Since the outbreak of two deadly drought-related wildlife diseases in August, there have been more than 500 reports of sick or dead deer in Eastern Washington.
That number will likely grow, said Michael Atamian, the district biologist for the Washington Department of Fish and Wildlife, as more reports are cataloged by agency staff. A spate of cold weather, however, may mean the worst of the viral outbreak is over.
Both bluetongue and epizootic hemorrhagic disease are transmitted via biting Culicoides gnats. The disease cannot spread to humans, although wildlife officials recommend not eating animals that are obviously sick.
“We had a hard frost, at least at my house at Chewelah last night,” said Annemarie Prince, northeast district wildlife biologist on Friday. “I’m hoping that will stop it.”
In August, reports of dead or dying deer started coming in from across the region, Atamian said. WDFW biologists collected samples and confirmed the presence of both diseases.
Both bluetongue and EHD occur more frequently during drought years, possibly because deer concentrate around available water sources, which is also the breeding habitat for the gnats.
White-tailed deer are most susceptible to these diseases and usually die within two to four days, but can survive up to two weeks, according to a WDFW statement. Mule deer do not typically die from these diseases, although there have been a handful of documented deaths this year.
There have also been reports of bluetongue outbreaks in bighorn sheep herds. As of late August, at least 20 bighorns had been found dead in British Columbia’s Grand Forks area and there have been reports of sick and dead bighorn sheep in the Okanogan region, Atamian said.
The last large outbreak occurred in 2015, and killed several hundred white-tailed deer in Eastern Washington.
It’s too soon to tell how this year’s outbreak compares to 2015, Atamian said, although geographically it’s just as widespread.
“What I’ve been telling most of our hunters, the geographic extent of this is pretty widespread in my district,” he said. “How severe it is in any of those places is not consistent.”
Tracking the extent of the disease is complicated by the fact that WDFW relies on citizen reports. This means that higher population areas, like around Spokane, receive more reports, Atamian said. At the same time, the public and the agency is more aware of the disease since the 2015 outbreak, possibly increasing the level of reporting.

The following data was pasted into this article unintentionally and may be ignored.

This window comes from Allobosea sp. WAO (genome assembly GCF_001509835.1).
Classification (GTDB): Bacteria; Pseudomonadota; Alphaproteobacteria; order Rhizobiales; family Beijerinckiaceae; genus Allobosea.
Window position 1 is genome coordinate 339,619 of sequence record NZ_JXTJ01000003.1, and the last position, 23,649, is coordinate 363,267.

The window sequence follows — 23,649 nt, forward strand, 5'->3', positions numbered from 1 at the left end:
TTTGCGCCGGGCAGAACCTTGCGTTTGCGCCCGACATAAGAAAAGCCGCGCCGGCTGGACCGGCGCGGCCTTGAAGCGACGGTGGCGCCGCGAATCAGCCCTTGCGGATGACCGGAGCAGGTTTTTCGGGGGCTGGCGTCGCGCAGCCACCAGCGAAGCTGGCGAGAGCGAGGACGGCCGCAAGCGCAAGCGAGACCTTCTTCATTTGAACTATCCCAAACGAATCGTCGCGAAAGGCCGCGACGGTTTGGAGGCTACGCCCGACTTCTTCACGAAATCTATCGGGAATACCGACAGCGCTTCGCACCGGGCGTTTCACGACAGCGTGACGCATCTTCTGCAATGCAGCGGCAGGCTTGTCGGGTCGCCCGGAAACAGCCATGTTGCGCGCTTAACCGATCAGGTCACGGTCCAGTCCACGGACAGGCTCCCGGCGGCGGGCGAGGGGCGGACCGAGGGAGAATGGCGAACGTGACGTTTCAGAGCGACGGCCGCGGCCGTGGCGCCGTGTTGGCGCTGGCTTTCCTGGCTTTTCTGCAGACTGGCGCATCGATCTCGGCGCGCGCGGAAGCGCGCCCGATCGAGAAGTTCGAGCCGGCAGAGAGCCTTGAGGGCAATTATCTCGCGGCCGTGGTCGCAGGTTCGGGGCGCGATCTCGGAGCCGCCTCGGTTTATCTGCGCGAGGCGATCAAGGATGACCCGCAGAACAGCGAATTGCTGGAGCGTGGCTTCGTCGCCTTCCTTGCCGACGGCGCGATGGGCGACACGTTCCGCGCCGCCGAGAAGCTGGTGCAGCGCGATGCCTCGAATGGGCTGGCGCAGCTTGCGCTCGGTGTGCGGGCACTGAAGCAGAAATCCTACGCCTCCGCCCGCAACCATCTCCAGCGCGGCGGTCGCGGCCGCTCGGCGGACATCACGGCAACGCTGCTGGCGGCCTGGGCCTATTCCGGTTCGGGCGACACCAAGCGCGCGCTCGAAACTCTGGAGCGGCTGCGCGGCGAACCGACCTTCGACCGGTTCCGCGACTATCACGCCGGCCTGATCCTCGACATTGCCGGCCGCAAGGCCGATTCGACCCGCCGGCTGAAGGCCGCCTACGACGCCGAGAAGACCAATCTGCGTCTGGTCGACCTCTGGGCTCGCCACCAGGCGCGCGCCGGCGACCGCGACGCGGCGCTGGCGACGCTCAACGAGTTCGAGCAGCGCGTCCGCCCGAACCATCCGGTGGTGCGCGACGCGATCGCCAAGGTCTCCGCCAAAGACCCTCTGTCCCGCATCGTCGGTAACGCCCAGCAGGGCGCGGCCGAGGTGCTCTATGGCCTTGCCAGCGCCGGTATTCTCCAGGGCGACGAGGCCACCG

“We’ve done better, I’d have to say, and our public is more educated because of the 2015 outbreak,” Atamian said of tracking the disease.
As for any impacts on hunting, the agency will not change any seasons this year. Most general Washington deer hunting seasons open next weekend. In an email that will be sent to Eastern Washington hunters Monday, WDFW warned that hunting success may be impacted although there are “no further reductions in white-tailed deer seasons planned at this time.”
“From a hunter’s perspective is it going to make our hunting season harder? Yes,” Atamian said. “It means there will be less deer on the landscape.”
The 2015 outbreak had an outsized impact on white-tailed deer populations because it was followed by harsh winters in 2016 and 2017. Decreased harvest by hunters prompted the WDFW commission to eliminate antlerless deer hunting in District 1 in 2019 and then later throughout the region.
Biologists are hopeful those hunting reductions allow the white-tailed deer population to weather this outbreak better than the 2015 one.
“From a population standpoint, this is not the end of our whitetail deer,” Atamian said. “Yes, the population is taking a hit. This is horrible for the individual deer. But, the whitetail deer will bounce back from this eventually. Assuming we can avoid hard winters and massive droughts.”